Amtrak has been heavily subsidized for years, and you probably already vaguely knew that it operates at a loss, but the extent of the loss it takes on food -- $833 million over the last ten years, we learned in a congressional hearing Thursday -- is just staggering. For anybody who's ever boarded a train hungry and been forced to cough up the better part of $20 for a burger and a beer, it's terribly frustrating to learn that that sad $9.50 hamburger actually costs taxpayers more than $16. The main reasons government auditors found for that: Theft, waste, and bad oversight.
Amtrak has been trying to figure out how to break even on food since Congress required it to do so in 1981, and it's never been able to, The New York Times' Ron Nixon reports. That's because two different Amtrak departments oversee food service, and they haven't coordinated with one another to stop losses, largely from employee theft, Amtrak inspector general Ted Alves told the hearing of the House Transportation and Infrastructure Committee. Some 87 percent of that theft happens on long-haul routes, Alves said. In a report last year, he outlined some of the schemes, including shorting cash register sales, inflating first-class meal checks, selling non-Amtrak items, and plain old stealing. Amtrak has some plans in place to counter that theft and waste, including a loss-prevention unit, more cashless purchases, and a better inventory-tracking system. But so far, Amtrak's food service program still costs it, and by extension us, a fortune.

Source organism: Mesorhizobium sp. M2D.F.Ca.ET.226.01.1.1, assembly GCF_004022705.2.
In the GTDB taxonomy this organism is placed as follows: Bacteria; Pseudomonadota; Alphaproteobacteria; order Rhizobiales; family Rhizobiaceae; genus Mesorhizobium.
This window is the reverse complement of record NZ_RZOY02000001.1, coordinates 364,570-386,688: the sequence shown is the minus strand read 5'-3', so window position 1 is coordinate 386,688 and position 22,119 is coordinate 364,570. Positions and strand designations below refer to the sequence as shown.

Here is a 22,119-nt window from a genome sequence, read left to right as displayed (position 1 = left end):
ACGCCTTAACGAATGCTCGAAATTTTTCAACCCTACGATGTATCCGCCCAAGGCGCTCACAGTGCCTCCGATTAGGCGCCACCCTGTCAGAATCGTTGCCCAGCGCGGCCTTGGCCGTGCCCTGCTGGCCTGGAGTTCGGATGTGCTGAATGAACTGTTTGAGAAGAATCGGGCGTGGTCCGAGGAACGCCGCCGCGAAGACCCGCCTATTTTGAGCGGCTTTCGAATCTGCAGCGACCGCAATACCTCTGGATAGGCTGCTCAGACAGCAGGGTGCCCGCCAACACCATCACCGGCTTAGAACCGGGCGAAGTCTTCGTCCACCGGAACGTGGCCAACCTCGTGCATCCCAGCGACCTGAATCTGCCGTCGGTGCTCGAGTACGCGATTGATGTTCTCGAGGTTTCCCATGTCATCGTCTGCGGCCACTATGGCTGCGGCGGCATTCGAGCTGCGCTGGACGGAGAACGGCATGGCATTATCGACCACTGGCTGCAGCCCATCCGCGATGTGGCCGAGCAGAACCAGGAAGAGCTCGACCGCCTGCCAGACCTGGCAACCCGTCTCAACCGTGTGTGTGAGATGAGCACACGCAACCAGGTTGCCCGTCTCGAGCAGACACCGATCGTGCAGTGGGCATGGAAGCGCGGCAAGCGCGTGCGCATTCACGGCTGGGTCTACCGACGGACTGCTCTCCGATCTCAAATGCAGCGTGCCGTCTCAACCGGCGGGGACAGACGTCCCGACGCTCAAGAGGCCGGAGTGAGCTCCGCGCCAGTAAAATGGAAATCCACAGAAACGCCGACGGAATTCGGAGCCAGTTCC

This article is from the archive of our partner The Wire.
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